Academic journal article College Composition and Communication

Doing Translingual Dispositions

Academic journal article College Composition and Communication

Doing Translingual Dispositions

Article excerpt

The 2011 College English manifesto, Language Difference in Writing: Toward a Translingual Turn," written by Bruce Horner, Min-Zhan Lu, Jacqueline Jones Royster, and John Trimbur, and endorsed by fifty established scholars in US college composition, encourages the field to recognize the inherent plurality of language resources at play in any communicative act and compels teacher-scholars in composition to view language differences as resources to be cultivated. Beyond emphasizing the importance of developing intercultural communicative competence, the authors make the point that all language users today need to adopt a "translingual disposition" (Horner et al. 311). Suresh Canagarajah elaborates on this point by analyzing interviews with Subsaharan African migrants who use English as a foreign language to demonstrate the centrality of "a strong ethic of collaboration" to translingual competence (Translingual 180). Rebecca Lorimer Leonard makes a similar point in arguing that certain language users, through a lifetime of treating linguistic and cultural plurality as the norm, develop "rhetorical attunement," or "a literate understanding that assumes multiplicity and invites the negotiation of meaning across difference" (228). In other words, it may be argued that a translingual disposition, a general openness to language plurality and difference, is requisite to the development of skills such as translingual competence and rhetorical attunement. This article seeks to understand and analyze the ways in which translingual dispositions manifest themselves in textual artifacts.

In this essay, we investigate how translingual dispositions emerge in student writing that was composed as part of a global partnership between two courses, one delivered in a US university and another in a Hong Kong university. However, it is not our intention to simply offer suggestions and advice for teachers wishing to adopt a similar partnership. Rather, the purpose of this essay is to articulate how our experiences enable a reconsideration and extension of the critical point that a translingual approach to writing is of central significance to all students of composition, but also, and perhaps more importantly, to explore the multilayered and unpredictable ways in which translingual dispositions can manifest themselves in student writing. We show that an examination of writing provides a window into the varied ways in which students negotiate their linguistic identities and construct their ideological commitments to language difference. Although composition can become a space that facilitates opportunities for students to "do" translingual dispositions, these dispositions are constitutive of a constellation of highly complex sociocultural issues and experiences and therefore cannot be expected to be actualized or articulated in a preconceived and uniform manner.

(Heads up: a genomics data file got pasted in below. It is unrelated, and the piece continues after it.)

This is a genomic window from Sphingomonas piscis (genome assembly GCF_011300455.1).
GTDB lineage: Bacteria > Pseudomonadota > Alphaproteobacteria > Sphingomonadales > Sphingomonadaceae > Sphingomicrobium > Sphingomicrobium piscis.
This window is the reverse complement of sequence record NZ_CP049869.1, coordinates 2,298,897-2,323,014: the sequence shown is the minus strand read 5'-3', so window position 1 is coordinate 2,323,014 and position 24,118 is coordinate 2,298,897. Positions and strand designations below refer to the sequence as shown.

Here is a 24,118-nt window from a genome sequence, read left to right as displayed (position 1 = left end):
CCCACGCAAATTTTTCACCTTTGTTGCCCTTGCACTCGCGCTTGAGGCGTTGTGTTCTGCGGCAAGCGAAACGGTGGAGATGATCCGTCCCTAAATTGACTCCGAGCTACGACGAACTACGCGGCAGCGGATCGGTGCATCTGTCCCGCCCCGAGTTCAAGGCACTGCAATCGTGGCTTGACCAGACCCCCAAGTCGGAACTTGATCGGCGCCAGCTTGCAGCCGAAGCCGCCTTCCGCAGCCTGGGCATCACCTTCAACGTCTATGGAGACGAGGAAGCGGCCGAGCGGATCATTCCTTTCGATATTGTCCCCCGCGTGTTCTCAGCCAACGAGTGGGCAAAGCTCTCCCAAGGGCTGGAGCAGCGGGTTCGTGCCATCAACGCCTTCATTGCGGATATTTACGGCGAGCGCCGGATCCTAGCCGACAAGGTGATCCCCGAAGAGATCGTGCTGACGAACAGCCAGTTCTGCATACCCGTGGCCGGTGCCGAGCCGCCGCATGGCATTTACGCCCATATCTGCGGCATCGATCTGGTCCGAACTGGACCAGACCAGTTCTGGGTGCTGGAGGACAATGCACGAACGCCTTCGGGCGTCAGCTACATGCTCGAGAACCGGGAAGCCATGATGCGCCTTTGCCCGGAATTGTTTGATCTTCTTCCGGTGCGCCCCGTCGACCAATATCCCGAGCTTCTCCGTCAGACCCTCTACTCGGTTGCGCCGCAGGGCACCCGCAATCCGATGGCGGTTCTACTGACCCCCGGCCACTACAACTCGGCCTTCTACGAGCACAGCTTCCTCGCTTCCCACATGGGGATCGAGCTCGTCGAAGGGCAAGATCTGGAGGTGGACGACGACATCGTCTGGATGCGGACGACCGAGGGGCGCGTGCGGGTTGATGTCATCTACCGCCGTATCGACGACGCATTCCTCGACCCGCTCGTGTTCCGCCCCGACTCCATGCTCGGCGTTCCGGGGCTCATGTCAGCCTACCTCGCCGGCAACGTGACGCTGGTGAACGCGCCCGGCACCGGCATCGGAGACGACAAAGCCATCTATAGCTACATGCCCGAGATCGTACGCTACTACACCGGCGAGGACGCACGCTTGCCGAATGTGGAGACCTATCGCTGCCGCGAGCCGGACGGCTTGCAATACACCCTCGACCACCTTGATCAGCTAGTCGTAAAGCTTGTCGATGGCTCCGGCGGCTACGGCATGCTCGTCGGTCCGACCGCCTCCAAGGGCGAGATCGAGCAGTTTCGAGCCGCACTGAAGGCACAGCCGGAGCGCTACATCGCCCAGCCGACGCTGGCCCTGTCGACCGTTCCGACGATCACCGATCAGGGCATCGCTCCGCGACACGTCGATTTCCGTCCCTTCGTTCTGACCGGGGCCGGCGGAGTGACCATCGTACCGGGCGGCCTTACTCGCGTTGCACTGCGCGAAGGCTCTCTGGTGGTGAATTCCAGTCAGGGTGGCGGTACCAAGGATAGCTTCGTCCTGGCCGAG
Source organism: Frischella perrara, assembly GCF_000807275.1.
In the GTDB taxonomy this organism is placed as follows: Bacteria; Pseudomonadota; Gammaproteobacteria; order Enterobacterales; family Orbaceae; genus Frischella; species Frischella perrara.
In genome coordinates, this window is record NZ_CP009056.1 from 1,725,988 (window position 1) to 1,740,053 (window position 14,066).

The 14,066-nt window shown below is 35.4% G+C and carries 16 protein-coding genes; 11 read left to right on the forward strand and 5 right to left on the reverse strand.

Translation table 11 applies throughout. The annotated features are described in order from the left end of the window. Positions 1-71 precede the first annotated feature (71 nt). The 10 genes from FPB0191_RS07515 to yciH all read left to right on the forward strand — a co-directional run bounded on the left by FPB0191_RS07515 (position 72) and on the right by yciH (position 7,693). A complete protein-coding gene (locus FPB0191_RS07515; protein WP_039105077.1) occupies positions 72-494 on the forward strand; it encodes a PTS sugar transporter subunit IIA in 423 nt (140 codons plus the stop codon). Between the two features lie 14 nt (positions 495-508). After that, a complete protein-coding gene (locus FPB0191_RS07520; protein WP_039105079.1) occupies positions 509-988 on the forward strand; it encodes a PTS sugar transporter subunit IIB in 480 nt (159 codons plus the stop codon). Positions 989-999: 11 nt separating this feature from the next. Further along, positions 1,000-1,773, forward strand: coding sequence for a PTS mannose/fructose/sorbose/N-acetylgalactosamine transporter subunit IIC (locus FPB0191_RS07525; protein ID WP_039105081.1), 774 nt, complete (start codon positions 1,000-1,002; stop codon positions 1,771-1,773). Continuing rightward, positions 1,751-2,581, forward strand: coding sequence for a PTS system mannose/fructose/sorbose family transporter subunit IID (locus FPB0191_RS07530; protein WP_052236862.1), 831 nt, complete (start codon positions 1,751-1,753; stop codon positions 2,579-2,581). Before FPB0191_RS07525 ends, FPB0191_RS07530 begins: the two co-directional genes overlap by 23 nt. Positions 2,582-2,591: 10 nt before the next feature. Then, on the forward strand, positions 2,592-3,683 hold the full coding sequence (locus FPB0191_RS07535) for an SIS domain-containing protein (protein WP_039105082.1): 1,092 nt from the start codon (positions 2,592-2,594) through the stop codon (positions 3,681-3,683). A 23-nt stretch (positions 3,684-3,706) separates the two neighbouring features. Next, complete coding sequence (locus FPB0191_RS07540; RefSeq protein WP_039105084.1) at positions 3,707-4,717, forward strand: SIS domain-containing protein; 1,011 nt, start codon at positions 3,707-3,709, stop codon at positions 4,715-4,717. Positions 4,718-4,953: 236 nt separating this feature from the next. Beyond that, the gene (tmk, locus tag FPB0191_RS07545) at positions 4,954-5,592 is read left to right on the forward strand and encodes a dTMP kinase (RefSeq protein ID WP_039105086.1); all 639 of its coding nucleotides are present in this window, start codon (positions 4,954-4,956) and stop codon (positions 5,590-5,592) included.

We first draw on existing scholarship to explain what translingual dispositions are and argue for the urgency of doing translingual dispositions in composition. Next, we describe the rationale for the global partnership, along with an explanation of the pedagogical value of the associated readings and major assignment. We then identify the various ways in which students, including ostensibly monolingual students, can develop a disposition toward linguistic openness. Afterward, we provide further analysis of student writing in order to demonstrate the multifaceted nature of, as well as the pedagogical value of doing, translingual dispositions. We conclude by identifying several theoretical and pedagogical issues that warrant discussion in further developing a translingual turn in the field of composition.

What Are Translingual Dispositions? Why in Composition?

A translingual disposition is described by Horner et al. as a general openness "toward language and language differences" (311). This disposition allows individuals to move beyond preconceived, limited notions of standardness and correctness, and it therefore facilitates interactions involving different Englishes. …

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